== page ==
“I don’t hate you, John,” he said. “…I hate this idea that you’re the best.”
The pipe bomb was so interesting to me because it meant Punk wasn’t just a wrestler mad at another wrestler in slightly different undies. Instead, what really made him furious were the unspoken rules and values of the world he lived in — all represented by Cena and the forces that put him at the top. Punk was saying things fans had been feeling for years: Cena’s extended reign and, by extension, the entire WWE, had become stale. No longer content to hate the player, Punk was ready to change the game.
Or, as Joseph Campbell writes in The Hero With A Thousand Faces, “…the mythological hero is not the champion of things become, but of things becoming. The dragon to be slain by him is precisely the monster of the status quo.”
In the days following the pipe bomb, no one was quite sure exactly how unplanned or real it was. Google search still autocompletes “cm punk pipe bomb” with the word “real.” But at that point, it didn’t matter if someone else had long ago decided when and where Punk was going to become WWE Champion. I just wanted to see it happen. I wanted to see CM Punk punch John Cena in his stupid, square face.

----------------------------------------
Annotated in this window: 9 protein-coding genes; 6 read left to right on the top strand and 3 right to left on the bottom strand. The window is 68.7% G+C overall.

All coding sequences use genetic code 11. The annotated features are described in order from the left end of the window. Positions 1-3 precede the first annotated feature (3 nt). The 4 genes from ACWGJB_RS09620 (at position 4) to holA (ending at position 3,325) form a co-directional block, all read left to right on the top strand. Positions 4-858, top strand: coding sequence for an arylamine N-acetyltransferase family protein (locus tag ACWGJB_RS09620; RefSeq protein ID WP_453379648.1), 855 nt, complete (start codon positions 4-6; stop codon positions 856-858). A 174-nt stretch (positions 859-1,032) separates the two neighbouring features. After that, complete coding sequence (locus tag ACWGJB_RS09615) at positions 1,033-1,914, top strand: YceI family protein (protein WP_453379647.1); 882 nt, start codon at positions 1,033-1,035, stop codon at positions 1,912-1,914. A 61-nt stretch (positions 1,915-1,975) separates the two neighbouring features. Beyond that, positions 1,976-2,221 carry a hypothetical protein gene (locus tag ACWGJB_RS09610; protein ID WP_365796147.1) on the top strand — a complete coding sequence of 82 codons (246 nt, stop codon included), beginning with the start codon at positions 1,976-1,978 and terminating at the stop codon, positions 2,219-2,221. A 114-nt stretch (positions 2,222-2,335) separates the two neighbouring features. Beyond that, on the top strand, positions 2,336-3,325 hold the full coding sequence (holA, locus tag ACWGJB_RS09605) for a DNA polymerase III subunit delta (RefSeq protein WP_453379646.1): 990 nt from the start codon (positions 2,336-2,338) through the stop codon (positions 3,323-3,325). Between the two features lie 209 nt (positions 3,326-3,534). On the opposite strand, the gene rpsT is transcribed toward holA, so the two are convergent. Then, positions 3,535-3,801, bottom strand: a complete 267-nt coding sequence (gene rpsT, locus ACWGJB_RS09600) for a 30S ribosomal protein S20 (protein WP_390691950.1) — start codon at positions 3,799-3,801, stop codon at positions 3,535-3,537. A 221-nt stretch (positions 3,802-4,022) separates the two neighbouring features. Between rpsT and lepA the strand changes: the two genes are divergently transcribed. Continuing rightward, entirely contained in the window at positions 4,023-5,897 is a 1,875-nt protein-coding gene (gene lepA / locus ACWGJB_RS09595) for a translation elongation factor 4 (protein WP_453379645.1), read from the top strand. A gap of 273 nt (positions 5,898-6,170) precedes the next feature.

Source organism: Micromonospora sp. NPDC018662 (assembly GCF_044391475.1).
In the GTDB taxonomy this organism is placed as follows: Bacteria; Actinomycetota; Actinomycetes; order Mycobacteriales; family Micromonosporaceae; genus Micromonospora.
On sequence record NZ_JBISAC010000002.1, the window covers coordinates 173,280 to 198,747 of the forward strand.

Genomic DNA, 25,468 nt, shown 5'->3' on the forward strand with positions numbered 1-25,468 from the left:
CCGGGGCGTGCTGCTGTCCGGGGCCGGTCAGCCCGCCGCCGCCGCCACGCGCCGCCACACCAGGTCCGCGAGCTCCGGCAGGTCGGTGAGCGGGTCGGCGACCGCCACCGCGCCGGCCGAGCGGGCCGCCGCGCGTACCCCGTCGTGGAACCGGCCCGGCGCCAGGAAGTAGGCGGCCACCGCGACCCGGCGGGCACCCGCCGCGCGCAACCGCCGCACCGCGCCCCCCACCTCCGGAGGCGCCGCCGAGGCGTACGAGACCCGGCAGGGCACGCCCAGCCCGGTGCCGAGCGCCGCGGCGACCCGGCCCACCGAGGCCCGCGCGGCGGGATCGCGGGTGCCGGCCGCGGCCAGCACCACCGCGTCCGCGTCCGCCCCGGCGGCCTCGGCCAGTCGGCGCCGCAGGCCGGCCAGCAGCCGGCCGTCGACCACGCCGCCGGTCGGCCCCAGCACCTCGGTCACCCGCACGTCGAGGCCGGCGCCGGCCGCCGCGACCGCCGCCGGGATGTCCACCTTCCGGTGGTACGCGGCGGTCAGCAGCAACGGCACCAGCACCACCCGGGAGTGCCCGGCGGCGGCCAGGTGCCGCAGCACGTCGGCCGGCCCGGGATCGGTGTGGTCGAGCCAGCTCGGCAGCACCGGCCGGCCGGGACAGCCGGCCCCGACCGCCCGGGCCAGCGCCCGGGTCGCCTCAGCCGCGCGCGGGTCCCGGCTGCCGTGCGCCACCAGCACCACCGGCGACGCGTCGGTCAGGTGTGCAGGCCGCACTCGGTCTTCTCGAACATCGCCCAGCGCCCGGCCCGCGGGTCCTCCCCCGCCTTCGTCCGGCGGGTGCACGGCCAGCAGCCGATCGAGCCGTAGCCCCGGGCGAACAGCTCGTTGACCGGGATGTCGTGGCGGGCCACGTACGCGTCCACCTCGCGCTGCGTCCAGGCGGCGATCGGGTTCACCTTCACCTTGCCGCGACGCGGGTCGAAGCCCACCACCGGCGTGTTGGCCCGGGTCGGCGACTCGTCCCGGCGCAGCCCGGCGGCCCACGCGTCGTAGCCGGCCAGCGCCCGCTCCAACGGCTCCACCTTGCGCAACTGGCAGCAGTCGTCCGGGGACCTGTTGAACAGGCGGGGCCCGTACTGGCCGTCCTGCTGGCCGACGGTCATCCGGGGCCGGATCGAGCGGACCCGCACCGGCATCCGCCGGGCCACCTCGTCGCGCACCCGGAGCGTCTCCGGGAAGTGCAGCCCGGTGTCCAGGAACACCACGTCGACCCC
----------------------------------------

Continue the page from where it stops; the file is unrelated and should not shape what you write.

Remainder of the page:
Basically, wrestling boils down the fictional narrative to its most essential parts: good vs. evil; a protagonist and an antagonist. There are approximately a million and one ways to get to that monumental face-off, and the best thing about wrestling is that it isn’t afraid to try all of them. For instance, there are the Tea Party-inspired bad guys: Zeb Colter and the Real Americans, who walk to the ring carrying “Don’t tread on me” flags. Their anti-immigration antics even made The Daily Show.
While all pro wrestling is predetermined and scripted to an extent, actual live humans take those punches, and today’s wrestling world incorporates enough real-life drama that caring about whether or not something is actually “real” could easily send you off an existential cliff. What matters most is getting the audience to feel involved in what’s happening. It’s what the late wrestling writer, organizer, and publicist Michael Ryan called the Tinkerbell moment, “when Tinkerbell lies dead and the outraged audience shouts and claps and cheers; desperate to change the outcome.” The best wrestling crowds, he says, are the ones who suspend their disbelief enough to feel they can make a difference.
With the crowd on his side, CM Punk defeated Cena and remained WWE Champion for 434 amazing days. Which, it turned out, was long enough to see him transform from a young, brash hero into a selfish, insecure villain.
In December 2012, I finally got to see WWE live for the first time. My roommates and I got the cheapest tickets we could to their first show at the brand new Barclays Center in Brooklyn. Up in the nosebleeds, we made friends with the fans around us, cheering and booing along with the entirely packed stadium. An angry, injured CM Punk stood on crutches in his private skybox yelling down insults.
I loved every ridiculous minute of it.